Ex-Yankees prospect torches Brian Cashman’s minor league development strategy

Oct 3, 2018; Bronx, NY, USA; New York Yankees executive Brian Cashman and manager Aaron Boone (17) talk before the game against the Oakland Athletics in the 2018 American League wild card playoff baseball game at Yankee Stadium. Mandatory Credit: Brad Penner-USA TODAY Sports

Outfielder Ben Ruta was drafted in the 30th round of the 2016 MLB Draft by the New York Yankees. He was actually one of the best outfield prospect in the system in 2018 and 2019 when he aced High-A and Double-A with wRC+ marks above 110.

He was placed on waivers in 2020, and the San Diego Padres claimed him. He spent the 2021 campaign in Double-A and Triple-A but couldn’t figure out the upper minors and was released.

Having spent four years in the Yankees organization moving up the ladder, he knows how things work there. This week, Ruta had some harsh criticism of how the franchise develops its prospects.

Ruta appeared on an episode of the “Foul Territory” podcast on Wednesday and criticized general manager Brian Cashman’s all-in commitment to analytics.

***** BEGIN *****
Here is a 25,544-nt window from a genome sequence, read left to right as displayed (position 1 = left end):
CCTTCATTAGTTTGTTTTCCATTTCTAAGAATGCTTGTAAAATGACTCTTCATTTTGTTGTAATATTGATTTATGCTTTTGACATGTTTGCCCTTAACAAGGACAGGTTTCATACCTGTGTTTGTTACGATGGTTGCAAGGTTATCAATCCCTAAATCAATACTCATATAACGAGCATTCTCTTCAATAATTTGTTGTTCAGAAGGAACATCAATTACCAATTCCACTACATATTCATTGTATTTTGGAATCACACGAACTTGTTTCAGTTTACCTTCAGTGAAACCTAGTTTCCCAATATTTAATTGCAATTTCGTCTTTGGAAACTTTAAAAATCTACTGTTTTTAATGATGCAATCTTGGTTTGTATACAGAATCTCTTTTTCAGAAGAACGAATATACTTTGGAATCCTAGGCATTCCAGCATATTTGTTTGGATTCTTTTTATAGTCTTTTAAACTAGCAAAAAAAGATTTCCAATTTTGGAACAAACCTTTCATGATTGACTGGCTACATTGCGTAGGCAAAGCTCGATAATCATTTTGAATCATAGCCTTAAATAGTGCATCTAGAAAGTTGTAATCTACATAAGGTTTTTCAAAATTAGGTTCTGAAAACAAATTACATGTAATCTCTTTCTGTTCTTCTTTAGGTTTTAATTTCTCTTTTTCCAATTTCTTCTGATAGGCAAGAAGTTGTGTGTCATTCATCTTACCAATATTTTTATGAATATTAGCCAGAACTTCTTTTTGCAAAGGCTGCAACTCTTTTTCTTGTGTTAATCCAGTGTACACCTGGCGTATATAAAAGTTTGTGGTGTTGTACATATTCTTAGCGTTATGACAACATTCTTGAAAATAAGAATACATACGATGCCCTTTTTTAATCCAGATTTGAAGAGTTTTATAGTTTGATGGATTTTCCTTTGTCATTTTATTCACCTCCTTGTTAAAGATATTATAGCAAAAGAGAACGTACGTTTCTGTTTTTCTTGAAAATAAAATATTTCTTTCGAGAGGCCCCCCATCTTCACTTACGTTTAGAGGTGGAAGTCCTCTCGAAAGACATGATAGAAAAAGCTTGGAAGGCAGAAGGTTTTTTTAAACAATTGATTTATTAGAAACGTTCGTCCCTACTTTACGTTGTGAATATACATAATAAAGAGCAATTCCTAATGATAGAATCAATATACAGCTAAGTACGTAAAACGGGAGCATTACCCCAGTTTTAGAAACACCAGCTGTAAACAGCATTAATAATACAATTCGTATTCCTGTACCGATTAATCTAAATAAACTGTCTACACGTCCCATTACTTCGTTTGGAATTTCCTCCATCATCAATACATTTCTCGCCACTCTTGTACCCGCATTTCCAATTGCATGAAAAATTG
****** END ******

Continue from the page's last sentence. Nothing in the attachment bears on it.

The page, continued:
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Ruta said running the Yankees exclusively by analytics is “dumb”

Podcast host Scott Braun read some comments Ruta left in the chat:

“Fully expect them (the Yankees) to clear house in the minor leagues. All the coaches were brought in by [former hitting coach] Dillon Lawson and the analytics guys,” was his first message.

“They will change developmental culture back to old Yankees days. Keep in mind, I played in the Yanks’ [organization] before analytics (2016-2018) and then after (2018-2020). Stark difference in developments.”

Ruta was critical of the fact that there is no focus on teaching the fundamentals of the game.

Ruta closed by saying that he thinks analytics can be included in today’s game, but he is definitely against them completely taking over an organization like the Yankees.

“Here’s all you need to know,” Ruta said. “In 2020, before COVID hit spring training, we played a game called ‘pitchers vs hitters,’ the only way to score a point was to walk or hit a ball 95 mph-plus. There’s no baseball being taught there anymore. No base-running, moving runners, fundamentals, etc.”

“I do believe there is a place in the game for analytics,” Ruta wrote. “It needs to be a healthy mix. It’s not a knock on the coaches they have. They were doing exactly what they were hired to do. The strategy of running an org like this is just dumb.”